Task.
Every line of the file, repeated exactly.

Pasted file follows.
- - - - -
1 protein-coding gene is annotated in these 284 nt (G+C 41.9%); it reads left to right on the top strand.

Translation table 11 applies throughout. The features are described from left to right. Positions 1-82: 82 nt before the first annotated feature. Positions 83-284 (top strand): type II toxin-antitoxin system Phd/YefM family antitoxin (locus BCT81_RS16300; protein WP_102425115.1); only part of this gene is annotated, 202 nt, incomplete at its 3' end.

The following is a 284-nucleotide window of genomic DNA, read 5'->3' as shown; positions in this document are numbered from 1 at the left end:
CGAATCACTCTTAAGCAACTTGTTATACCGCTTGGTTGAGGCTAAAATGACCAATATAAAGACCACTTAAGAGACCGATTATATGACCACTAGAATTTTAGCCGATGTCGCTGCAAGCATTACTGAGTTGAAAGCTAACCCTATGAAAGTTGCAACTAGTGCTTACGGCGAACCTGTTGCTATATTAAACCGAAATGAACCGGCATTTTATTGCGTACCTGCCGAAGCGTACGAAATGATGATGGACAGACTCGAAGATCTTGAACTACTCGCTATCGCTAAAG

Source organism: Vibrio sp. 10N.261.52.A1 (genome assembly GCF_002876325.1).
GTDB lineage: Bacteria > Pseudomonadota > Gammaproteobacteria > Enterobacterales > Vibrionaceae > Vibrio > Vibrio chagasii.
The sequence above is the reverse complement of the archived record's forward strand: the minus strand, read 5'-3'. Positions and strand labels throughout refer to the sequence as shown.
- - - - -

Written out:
1 protein-coding gene is annotated in these 284 nt (G+C 41.9%); it reads left to right on the top strand.

Translation table 11 applies throughout. The features are described from left to right. Positions 1-82: 82 nt before the first annotated feature. Positions 83-284 (top strand): type II toxin-antitoxin system Phd/YefM family antitoxin (locus BCT81_RS16300; protein WP_102425115.1); only part of this gene is annotated, 202 nt, incomplete at its 3' end.

The following is a 284-nucleotide window of genomic DNA, read 5'->3' as shown; positions in this document are numbered from 1 at the left end:
CGAATCACTCTTAAGCAACTTGTTATACCGCTTGGTTGAGGCTAAAATGACCAATATAAAGACCACTTAAGAGACCGATTATATGACCACTAGAATTTTAGCCGATGTCGCTGCAAGCATTACTGAGTTGAAAGCTAACCCTATGAAAGTTGCAACTAGTGCTTACGGCGAACCTGTTGCTATATTAAACCGAAATGAACCGGCATTTTATTGCGTACCTGCCGAAGCGTACGAAATGATGATGGACAGACTCGAAGATCTTGAACTACTCGCTATCGCTAAAG

Source organism: Vibrio sp. 10N.261.52.A1 (genome assembly GCF_002876325.1).
GTDB lineage: Bacteria > Pseudomonadota > Gammaproteobacteria > Enterobacterales > Vibrionaceae > Vibrio > Vibrio chagasii.
The sequence above is the reverse complement of the archived record's forward strand: the minus strand, read 5'-3'. Positions and strand labels throughout refer to the sequence as shown.